> Say, Don't We Know Each Other From Somewhere?
> By JOHN BALZAR
There were others, inside the 1968 Democratic Convention, Gov. Abe
Ribicoff for one, who spoke on the convention floor about the police
attack on the demonstrators outside. Was there as single Democrat in
Los Angeles. including the peripatetic Gore delegate Tom Hayden, who
spoke out in LA about what the police were doing to the demonstrators on
the streets? I did hear reports that the delegates were carefully
"shielded" from knowing what was going on. For an entire week? I think
a better word would have been "protected."
> Playwright Arthur Miller was a delegate in Chicago. From the convention
> floor, he recounted the scenes of delegates being arrested, news reporters
> beaten, the galleries packed by screaming goons. In defense of itself, the
> establishment resorted to brute force:
> "It was a congregation of the aged, men locked into a kind of political
> senility that was roaring its challenge across the six miles of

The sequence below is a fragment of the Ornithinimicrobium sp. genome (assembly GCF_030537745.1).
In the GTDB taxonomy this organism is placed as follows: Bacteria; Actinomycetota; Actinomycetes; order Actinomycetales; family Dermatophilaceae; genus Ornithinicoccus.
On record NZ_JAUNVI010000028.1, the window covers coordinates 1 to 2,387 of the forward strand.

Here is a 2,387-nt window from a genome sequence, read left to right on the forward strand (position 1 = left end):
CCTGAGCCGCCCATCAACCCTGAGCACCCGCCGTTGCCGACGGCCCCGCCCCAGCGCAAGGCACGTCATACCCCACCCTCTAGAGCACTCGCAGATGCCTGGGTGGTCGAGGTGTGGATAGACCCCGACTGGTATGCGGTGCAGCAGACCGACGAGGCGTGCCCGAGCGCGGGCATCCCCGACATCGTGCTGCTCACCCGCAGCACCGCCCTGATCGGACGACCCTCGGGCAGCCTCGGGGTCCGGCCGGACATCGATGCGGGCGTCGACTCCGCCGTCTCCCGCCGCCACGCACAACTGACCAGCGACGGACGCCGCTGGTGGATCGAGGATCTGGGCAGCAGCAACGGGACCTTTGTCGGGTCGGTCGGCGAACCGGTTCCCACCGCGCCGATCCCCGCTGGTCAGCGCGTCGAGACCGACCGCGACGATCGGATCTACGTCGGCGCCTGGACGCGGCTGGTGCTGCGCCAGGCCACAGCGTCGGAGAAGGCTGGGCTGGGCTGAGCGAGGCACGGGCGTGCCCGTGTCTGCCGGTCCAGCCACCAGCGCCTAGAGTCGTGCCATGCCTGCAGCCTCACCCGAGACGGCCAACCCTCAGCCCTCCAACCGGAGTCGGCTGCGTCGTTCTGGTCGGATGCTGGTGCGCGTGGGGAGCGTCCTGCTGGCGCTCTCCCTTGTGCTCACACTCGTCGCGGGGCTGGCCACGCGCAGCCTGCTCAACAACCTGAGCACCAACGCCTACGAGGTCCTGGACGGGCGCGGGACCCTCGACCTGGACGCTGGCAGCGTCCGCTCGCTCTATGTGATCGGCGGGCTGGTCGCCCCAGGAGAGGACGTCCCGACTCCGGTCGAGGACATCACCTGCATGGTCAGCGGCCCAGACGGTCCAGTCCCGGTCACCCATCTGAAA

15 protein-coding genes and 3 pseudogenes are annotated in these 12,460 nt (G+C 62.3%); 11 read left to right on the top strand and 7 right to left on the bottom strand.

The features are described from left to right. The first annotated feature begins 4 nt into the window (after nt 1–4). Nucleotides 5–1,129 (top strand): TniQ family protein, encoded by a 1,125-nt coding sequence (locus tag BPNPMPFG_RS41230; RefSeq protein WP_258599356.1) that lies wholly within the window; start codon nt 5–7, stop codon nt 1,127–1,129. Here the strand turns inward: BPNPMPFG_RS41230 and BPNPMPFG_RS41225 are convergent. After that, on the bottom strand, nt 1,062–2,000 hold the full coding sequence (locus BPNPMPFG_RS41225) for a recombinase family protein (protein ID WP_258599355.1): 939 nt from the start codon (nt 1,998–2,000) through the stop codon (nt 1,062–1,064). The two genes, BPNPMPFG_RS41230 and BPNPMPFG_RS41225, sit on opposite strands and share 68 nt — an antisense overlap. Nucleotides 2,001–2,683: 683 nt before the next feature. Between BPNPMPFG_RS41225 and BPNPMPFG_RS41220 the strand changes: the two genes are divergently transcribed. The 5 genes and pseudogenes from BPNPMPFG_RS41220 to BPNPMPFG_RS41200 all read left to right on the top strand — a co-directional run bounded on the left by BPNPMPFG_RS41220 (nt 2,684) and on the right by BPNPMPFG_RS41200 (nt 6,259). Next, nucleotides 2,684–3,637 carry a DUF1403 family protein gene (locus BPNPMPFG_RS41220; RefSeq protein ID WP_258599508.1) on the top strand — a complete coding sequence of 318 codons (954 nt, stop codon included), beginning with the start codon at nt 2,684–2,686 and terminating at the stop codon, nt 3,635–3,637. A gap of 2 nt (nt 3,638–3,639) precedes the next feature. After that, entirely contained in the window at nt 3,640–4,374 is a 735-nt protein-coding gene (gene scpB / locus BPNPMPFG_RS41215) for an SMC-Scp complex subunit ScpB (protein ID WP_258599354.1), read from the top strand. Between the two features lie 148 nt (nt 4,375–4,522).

> superhighway to the 10,000 children just then gathering for the slaughter
> opposite the Conrad Hilton Hotel. The old bulls against the young bulls
> under the overhanging branches of the forest. "Then it struck me that
> there was no issue cleaving the convention; there was only a split in the
> attitude toward power, two mutually hostile ways of being human."
> The Democratic Party today is in the custody of men and women who have
> seen, firsthand, what a powerful word "protest" can be in American
> politics: How frustrations can wrap themselves around causes and work their
> way into the body politic. Sometimes, not always, those stray neutrons
> begin to pick up a charge. Then all hell can break loose.
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